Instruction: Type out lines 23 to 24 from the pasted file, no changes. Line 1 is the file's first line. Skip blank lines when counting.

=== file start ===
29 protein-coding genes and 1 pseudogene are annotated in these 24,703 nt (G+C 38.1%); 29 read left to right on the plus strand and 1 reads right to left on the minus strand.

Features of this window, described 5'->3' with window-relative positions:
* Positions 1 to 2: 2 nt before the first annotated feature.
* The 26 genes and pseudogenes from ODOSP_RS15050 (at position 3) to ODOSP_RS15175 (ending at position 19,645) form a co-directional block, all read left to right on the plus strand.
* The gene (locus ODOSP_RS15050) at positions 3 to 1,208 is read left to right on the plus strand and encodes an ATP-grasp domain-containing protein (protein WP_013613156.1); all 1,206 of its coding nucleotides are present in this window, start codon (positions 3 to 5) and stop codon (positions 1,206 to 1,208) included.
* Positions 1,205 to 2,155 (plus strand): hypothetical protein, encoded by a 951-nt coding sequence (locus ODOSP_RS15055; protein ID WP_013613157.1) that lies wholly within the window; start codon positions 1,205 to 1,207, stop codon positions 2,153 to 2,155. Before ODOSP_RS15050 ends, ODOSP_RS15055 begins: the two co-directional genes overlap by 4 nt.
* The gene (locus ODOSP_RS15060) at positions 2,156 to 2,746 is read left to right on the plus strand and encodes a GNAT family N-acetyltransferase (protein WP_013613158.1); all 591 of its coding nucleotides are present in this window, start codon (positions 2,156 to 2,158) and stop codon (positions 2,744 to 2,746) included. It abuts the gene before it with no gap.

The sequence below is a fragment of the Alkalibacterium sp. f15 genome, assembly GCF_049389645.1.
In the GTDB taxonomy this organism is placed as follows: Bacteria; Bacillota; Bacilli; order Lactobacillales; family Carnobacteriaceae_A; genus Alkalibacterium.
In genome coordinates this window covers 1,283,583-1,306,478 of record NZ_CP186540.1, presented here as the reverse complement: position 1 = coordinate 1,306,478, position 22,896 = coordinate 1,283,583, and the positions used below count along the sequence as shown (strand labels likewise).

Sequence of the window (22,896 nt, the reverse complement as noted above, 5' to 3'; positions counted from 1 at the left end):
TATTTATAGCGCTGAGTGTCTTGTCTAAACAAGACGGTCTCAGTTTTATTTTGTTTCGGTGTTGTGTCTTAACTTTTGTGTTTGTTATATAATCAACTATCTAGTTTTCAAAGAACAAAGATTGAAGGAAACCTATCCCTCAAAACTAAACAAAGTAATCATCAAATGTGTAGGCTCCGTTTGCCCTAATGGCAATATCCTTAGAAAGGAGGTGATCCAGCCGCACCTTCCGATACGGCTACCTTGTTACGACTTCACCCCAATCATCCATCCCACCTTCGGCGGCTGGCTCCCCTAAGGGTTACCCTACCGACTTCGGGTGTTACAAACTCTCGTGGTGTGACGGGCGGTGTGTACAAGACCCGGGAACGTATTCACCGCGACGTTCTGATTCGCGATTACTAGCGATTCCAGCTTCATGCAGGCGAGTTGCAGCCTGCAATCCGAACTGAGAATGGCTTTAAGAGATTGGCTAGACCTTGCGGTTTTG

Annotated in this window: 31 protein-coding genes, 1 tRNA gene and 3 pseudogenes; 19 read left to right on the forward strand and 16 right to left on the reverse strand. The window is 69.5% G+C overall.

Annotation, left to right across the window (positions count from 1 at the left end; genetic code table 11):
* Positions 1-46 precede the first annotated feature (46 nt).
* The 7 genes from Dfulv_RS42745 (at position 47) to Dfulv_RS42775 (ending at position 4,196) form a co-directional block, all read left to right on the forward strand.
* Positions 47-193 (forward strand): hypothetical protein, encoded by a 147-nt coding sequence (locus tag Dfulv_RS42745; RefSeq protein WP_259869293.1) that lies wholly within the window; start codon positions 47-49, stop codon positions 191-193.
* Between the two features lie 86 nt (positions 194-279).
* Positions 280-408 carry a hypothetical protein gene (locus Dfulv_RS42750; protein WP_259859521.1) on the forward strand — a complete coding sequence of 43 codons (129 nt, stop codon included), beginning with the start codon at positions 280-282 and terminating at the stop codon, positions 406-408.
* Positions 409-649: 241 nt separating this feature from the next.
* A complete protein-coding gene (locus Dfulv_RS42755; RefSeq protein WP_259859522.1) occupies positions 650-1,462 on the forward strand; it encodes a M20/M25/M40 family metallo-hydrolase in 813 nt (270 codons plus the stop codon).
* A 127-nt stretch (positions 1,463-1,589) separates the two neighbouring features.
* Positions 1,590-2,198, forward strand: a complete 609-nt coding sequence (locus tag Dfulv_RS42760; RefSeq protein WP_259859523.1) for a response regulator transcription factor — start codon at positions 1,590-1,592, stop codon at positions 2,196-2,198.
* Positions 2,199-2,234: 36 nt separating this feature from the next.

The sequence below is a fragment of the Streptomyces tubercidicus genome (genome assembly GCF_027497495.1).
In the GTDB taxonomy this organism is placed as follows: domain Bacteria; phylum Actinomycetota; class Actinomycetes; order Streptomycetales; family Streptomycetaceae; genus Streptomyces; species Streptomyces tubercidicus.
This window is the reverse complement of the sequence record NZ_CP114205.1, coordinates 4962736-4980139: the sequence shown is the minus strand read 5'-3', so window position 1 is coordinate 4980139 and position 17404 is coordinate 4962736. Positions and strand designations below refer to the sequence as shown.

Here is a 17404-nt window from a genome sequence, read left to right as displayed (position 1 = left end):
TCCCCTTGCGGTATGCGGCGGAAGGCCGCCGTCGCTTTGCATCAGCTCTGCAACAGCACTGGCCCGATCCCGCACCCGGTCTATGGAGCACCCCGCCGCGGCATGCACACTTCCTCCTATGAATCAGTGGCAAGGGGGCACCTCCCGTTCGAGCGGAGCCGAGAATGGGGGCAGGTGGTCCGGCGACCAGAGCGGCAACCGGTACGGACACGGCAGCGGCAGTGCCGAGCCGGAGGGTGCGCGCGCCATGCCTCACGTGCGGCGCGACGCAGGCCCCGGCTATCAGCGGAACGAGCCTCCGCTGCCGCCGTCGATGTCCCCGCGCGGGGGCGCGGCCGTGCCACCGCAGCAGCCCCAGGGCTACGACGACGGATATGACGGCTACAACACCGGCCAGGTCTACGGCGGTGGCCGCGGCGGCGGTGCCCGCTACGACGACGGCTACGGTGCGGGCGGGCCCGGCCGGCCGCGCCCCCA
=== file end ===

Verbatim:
* Positions 1,590-2,198, forward strand: a complete 609-nt coding sequence (locus tag Dfulv_RS42760; RefSeq protein WP_259859523.1) for a response regulator transcription factor — start codon at positions 1,590-1,592, stop codon at positions 2,196-2,198.
* Positions 2,199-2,234: 36 nt separating this feature from the next.